Says Steven Lang,"Video Volunteers is creating a kind of grassroots Reuters. They have created an alternative media in places that don't have cinemas or TV or even regular electricity. As an actor, it is amazing to see people who have so little producing such interesting media."

Stephen Lang is a distinguished actor of stage and screen, "an actor's actor" according to the New York Times A graduate of Swarthmore College, he holds honorary doctorates from Jacksonville University in Theatre and Film, and Swarthmore in Humane Letters. He is on the Board of Director's at The Actors Studio.

Tapped (Blog)

Feminism on Friday Nights

February 4, 2011

Critics love Friday Night Lights, the outgoing NBC series that is based very loosely on Buzz Bissinger's best-selling book, in part because of the marriage between the two main characters, the football coach Eric Taylor and his wife Tami. Their partnership has always seemed realistic, even, and loving. That is, until this season.

Pause: Spoilers ahead.
The story lines unfolding in recent episodes follow this path: Eric, who is a successful high school football coach in Texas -- which is, it should be noted, football country -- was offered a job at a college in Florida and turned it down. Somewhat unrealistically, Tami, who is a high school counselor, was randomly contacted by a liberal arts college near Philadelphia, clearly modeled on a school like Swarthmore. During her interview, she had some criticisms for standardized tests and college admissions tests that would seem pretty pedestrian to most progressives, but it nonetheless got her an offer -- not to be assistant dean, which was the job she thought she was going after but to actually be dean of admissions.  ...

The Philadelphia Inquirer

College endowments coming off a good year

By Joseph N. DiStefano

February 4, 2011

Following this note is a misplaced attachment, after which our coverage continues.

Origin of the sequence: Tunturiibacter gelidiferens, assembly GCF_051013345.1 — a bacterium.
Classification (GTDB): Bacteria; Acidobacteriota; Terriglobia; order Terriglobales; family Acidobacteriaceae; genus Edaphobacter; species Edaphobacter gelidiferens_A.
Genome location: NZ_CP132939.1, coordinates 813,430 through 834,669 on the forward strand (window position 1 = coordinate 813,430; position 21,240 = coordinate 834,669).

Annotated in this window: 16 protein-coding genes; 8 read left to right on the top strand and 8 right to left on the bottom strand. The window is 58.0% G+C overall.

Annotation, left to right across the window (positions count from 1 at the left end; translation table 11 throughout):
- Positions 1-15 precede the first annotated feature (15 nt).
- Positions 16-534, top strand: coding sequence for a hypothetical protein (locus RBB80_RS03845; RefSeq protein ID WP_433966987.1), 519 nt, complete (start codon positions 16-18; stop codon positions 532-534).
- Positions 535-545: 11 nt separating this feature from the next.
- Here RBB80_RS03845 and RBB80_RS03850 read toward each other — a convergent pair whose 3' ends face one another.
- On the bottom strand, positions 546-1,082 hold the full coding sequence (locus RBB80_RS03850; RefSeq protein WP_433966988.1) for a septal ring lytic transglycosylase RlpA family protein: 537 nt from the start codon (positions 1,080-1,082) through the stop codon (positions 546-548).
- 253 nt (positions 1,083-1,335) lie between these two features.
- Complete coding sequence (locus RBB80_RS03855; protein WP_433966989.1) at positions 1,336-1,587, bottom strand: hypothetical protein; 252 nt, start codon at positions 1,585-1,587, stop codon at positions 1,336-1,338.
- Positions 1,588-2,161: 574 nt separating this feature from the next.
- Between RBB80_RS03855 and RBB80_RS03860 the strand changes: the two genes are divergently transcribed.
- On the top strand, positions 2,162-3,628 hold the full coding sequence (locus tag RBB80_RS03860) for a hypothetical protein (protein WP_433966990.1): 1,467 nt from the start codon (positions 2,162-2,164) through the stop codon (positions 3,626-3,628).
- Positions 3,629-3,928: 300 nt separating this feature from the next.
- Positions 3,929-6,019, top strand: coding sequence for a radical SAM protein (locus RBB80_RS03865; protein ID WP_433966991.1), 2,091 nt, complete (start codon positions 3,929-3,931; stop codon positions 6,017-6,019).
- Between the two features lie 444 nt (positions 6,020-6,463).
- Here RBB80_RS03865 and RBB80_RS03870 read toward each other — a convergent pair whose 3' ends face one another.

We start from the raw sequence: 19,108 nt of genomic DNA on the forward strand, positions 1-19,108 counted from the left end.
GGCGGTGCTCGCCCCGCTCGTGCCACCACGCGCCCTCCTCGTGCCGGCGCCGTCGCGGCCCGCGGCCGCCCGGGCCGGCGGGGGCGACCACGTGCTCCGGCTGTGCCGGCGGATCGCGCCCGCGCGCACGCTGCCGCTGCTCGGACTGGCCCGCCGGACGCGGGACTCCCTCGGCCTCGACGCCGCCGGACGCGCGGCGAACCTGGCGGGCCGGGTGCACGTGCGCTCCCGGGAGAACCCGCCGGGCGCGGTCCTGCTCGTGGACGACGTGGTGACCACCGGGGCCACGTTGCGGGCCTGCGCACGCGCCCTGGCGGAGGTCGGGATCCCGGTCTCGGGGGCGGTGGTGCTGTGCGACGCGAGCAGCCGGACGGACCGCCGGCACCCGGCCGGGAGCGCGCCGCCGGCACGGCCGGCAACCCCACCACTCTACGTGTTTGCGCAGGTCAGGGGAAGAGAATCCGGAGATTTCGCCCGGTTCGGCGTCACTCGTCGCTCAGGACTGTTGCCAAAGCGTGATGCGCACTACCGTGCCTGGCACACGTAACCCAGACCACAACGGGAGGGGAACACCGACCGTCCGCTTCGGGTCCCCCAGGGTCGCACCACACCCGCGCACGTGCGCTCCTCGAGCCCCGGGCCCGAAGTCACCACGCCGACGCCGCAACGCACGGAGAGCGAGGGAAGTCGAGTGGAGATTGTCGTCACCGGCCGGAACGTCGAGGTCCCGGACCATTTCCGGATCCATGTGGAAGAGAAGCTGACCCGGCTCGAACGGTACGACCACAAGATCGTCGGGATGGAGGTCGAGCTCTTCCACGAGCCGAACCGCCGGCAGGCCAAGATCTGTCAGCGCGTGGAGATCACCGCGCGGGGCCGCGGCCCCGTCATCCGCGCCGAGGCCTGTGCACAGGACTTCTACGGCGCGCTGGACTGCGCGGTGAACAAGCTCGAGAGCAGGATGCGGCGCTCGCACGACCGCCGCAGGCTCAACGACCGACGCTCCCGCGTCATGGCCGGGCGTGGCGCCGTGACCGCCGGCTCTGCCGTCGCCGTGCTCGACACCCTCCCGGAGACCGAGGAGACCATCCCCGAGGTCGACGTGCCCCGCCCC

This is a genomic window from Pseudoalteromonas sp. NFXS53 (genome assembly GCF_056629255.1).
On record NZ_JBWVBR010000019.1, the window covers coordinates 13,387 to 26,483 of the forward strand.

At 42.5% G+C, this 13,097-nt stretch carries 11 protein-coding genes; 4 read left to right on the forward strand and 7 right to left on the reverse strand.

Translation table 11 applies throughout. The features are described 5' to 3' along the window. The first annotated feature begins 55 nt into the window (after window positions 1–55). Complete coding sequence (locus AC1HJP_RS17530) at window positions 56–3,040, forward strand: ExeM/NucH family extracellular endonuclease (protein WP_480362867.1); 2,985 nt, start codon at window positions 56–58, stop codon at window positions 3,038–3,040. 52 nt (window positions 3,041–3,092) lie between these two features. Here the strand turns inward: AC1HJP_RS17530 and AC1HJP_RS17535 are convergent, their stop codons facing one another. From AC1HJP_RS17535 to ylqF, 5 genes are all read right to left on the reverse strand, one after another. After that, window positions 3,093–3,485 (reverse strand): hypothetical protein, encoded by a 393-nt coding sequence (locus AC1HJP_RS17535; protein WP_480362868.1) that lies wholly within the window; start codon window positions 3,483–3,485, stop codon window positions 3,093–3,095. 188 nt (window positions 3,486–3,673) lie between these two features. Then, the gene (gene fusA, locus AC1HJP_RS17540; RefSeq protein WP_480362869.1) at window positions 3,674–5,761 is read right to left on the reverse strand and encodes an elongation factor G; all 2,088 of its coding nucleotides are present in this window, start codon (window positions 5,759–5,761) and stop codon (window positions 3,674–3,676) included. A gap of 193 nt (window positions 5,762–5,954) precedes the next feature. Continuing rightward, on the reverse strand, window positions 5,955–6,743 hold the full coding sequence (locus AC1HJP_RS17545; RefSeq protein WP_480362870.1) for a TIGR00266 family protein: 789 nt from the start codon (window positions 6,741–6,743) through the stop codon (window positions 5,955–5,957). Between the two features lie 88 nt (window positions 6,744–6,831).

The National Association of College and University Business Officers and the Commonfund Institute say the typical college endowment added almost 10 cents for every $1 invested during 2010.

It shows investments growing, schools building less expensively, and alumni and other donors returning to giving.

The biggest U.S. endowment, Harvard's, rose 5 percent to $27.6 billion, Yale's 2 percent to $16.7 billion, and No. 3 Princeton's 14 percent to $14.4 billion. Locally:

Penn, up 10 percent, to $5.67 billion.

Penn State, up 12 percent, to $1.37 billion.

Swarthmore, up 11 percent, to $1.25 billion.

Lehigh, up 6 percent, to $940 million.

Bryn Mawr, up 10 percent, to $574 million.

Drexel, up 5 percent, to $427 million.

Villanova, up 12 percent, to $298 million.

Temple, up 12 percent, to $236 million.

St. Joseph's, up 17 percent, to $145 million.

 

SPORTS

 

The Philadelphia Inquirer

Women's College Basketball: Temple women beat Bonnies with tough defense

February 10, 2011

... Swarthmore 62, Washington College 52 -Swarthmore moved into a tie with Franklin and Marshall for the final Centennial Conference playoff spot with the win in Chestertown, Md.

Sophomore Madeline Ross, a Central Bucks East graduate, paced the Garnet (13-9, 9-8 Centennial) with 14 points. Freshman Katie Lytle (12), junior Genny Pezzola (11), and senior Kathryn Stockbower (10) also scored in double figures. Stockbower (Upper Dublin) added a game-high 15 rebounds to record the NCAA Division III-record 81st double-double of her career.

The Garnet buried the Shorewomen (10-11, 8-8) from deep, sinking 11 three-point shots.

 

NCAA.com

Consistency leads to NCAA mark

Stockbower has posted a double-double in 81 of 96 career games

By Amy Hughes

February 10, 2011

Doubles have become quite routine for Kathryn Stockbower.

The Swarthmore College senior has a double major in biology and German studies, and checks in with a 3.84 cumulative grade-point average.